Papua New Guinea’s dynamic economic growth over the past decade has created an appetite for big-picture trade and diplomatic ties, symbolized by its ongoing attempts to join the Association of Southeast Asian Nations. But PNG’s requests, which have persisted since it was granted observer status in 1976, have so far been met with a firm but polite “no.”
While not explicit, the reasons behind Asean’s position are not hard to discern. Even the most cursory glance at PNG’s political history since 1975 reveals a steady catalogue of political crises. For example, it was not until 2007 that a PNG government first navigated the vote-of-no-confidence chicane to complete a full five-year term in office. Crime, too, is cited by some commentators as a further reason for non-accession, implying concerns over civil unrest as opposed to high incidences of burglary and public violence — sullen accolades for which PNG is unfortunately becoming well known internationally.
With a small police force to counter its internal disruptions, and an even smaller military, PNG’s raw strategic benefit to Asean also appears slim. If recent antagonisms in the Scarborough Shoal serve as any blueprint for membership criteria, Asean clearly requires nations that bring strategic muscle, not baggage. Additionally, the expanded Asean member list, despite being good for business, has recently undermined collective decisions. When Asean formed in 1967 it had five member states. Numbers have now doubled, naturally making consensus difficult.
While Asean may not currently be in the business of recruiting new members, this has not stopped PNG from knocking on its door. As far back as the 1980s, former PNG Prime Minister Michael Somare was pressing for Asean membership — a bid he had clearly not abandoned when, in 2009, he approached then Philippines President Gloria Arroyo with a request for accession. PNG leaders of all stripes, in fact, have spent decades on the diplomatic treadmill sounding out support for entry into the exclusive body.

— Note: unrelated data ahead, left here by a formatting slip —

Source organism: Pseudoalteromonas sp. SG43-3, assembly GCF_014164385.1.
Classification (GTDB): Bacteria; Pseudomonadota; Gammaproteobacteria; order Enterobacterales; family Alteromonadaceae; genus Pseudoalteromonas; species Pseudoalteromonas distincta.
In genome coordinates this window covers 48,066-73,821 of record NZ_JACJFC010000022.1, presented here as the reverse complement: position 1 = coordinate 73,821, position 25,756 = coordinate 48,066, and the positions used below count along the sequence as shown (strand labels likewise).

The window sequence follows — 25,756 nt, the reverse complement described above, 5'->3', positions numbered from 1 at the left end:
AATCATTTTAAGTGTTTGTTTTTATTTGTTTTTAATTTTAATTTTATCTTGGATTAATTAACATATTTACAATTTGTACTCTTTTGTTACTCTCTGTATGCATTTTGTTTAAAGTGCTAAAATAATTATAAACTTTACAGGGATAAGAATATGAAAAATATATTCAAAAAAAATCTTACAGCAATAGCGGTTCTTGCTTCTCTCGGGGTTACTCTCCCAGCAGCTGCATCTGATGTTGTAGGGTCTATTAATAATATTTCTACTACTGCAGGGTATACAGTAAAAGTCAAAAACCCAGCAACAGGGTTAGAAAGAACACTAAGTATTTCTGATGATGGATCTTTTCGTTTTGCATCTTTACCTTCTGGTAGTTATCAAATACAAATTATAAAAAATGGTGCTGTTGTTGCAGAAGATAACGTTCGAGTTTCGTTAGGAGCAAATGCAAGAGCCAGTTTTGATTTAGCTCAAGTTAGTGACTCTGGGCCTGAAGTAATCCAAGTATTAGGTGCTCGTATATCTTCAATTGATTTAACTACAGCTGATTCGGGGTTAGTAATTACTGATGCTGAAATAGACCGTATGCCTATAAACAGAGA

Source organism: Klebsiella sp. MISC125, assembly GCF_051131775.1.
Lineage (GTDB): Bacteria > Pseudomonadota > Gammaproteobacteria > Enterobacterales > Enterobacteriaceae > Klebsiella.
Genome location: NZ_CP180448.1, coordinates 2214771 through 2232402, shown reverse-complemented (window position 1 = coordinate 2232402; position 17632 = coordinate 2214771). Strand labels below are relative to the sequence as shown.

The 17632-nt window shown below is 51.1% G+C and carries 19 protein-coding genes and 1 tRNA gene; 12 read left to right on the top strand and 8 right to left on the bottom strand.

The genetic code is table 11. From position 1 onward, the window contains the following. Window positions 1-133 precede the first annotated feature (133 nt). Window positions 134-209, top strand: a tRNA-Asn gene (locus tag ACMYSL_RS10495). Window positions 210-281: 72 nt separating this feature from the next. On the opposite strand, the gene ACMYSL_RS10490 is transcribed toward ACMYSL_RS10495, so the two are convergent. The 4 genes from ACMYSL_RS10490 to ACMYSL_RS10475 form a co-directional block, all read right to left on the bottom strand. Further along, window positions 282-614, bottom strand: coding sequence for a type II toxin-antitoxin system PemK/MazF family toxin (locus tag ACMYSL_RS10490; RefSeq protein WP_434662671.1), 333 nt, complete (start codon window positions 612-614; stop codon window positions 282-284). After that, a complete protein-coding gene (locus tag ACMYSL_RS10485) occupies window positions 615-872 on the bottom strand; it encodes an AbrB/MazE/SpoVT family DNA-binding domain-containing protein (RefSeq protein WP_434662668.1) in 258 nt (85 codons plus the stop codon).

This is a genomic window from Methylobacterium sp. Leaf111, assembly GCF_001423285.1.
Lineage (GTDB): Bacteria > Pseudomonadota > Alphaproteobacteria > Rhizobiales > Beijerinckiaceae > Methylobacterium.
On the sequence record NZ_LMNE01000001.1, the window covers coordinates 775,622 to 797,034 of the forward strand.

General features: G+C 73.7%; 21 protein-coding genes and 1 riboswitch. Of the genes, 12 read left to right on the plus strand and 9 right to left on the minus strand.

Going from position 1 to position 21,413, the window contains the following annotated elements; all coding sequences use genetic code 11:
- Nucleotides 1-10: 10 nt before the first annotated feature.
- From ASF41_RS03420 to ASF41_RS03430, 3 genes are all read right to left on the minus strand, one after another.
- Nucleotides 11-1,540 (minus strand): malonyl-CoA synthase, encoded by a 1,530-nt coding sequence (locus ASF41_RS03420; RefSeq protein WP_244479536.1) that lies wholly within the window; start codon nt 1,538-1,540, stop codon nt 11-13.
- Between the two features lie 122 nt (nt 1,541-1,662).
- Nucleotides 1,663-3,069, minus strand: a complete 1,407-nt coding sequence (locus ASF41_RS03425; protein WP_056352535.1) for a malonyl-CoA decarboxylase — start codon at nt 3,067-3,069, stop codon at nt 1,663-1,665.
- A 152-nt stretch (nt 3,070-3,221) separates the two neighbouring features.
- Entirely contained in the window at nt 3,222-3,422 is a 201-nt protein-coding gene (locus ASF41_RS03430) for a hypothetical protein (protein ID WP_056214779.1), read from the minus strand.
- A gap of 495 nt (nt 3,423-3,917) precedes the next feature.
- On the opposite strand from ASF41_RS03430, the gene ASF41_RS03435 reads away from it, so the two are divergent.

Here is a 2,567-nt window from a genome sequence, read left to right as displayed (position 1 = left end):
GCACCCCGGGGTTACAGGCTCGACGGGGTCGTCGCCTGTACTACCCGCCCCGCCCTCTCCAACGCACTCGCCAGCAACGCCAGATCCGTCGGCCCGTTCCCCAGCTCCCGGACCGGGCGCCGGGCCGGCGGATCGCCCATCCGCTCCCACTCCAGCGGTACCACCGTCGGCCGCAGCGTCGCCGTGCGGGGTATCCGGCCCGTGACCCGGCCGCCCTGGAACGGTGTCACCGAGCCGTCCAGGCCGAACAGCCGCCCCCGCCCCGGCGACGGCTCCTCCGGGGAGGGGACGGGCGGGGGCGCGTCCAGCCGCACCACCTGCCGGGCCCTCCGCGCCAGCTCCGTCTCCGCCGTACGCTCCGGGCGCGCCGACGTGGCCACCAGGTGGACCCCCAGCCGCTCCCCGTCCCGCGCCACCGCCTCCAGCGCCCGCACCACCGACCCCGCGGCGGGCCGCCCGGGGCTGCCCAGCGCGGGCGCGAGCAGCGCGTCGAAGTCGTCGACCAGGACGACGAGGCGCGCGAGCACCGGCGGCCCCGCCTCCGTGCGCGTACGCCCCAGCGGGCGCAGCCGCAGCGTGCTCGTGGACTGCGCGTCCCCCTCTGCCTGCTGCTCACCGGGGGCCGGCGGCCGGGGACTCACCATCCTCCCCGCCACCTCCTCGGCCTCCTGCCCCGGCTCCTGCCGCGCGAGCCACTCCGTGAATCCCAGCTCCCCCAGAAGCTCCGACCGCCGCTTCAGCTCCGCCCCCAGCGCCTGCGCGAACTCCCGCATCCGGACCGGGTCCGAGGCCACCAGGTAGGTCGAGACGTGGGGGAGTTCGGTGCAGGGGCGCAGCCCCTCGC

Amid the setbacks, however, it is worth taking stock of what PNG could actually bring to Asean. Here, one can note two broad contributions.
The first is growth. A little-known fact about PNG is that it has, due to its resource endowment, been one of the fastest-growing economies in the world. With strong growth forecast over the medium term, such an attribute would certainly add to, and not diminish, its economic contribution to the important regional body. China, naturally, has taken notice, leaping up PNG’s bilateral trade table to become its second-largest trading partner (but still well behind Australia). Thus, for Asean, there may be some sense in fully welcoming PNG into its orbit, rather than leaving the country exposed to greater Chinese engagement and influence — a relationship that will grow considerably in the coming years.
PNG’s second potential contribution to Asean is a strong commitment to the principle of non-interference. Over the years, PNG’s political leaders have closely guarded the country’s sovereignty. This was illustrated most recently in August 2012, when former deputy prime minister Belden Namah called for the expulsion of the Australian high commissioner for comments he purportedly made supporting the re-election of PNG’s prime minister, Peter O’Neill. As Namah said at the time: “He should be recalled immediately, because he interfered with PNG’s sovereignty, by deliberately trying to influence the election and the process of parliament electing the prime minister.” Whether or not Namah’s comments had any validity, they indicate PNG’s firm respect for sovereignty, not only for its own borders, but also for the borders of its neighbors. Such a characteristic would be quietly welcomed inside the Asean arena.
In highlighting PNG’s potential contributions, however, one must not gloss over some of its recent foreign policy shortcomings. The 2006 “Moti Affair,” which resulted in the PNG government providing diplomatic cover to Julian Moti, the Solomon Islands attorney general wanted for questioning by the Australian government, understandably provoked a moratorium on ministerial contact with Australia — its largest aid donor and key partner.
One must also recognize the relative infancy of PNG’s foreign policy and its slow but measured progression. In hearing accounts from the 1980s, for example, when Foreign Minister Rabbie Namaliu used to exchange table-thumps over border disputes with his Indonesian counterpart, it is clear that relations with neighbors have improved somewhat. Indonesia is now reportedly quite favorable to PNG’s Asean accession.
More broadly, as PNG grows and looks to expand its reach overseas, the country will need to improve how it articulates its foreign policy. Many documents that express PNG’s diplomatic and trade intentions, remain unpublished or inaccessible. Together with improving its security situation and political stability, this situation must change if PNG’s Asean hope is to be realized. To a semi-informed onlooker, PNG’s Asean bid looks very similar to Turkey’s endless audition for European Union membership — slow, frustrating and increasingly uncertain. But, in the realm of international relations, unlikelier things have happened.
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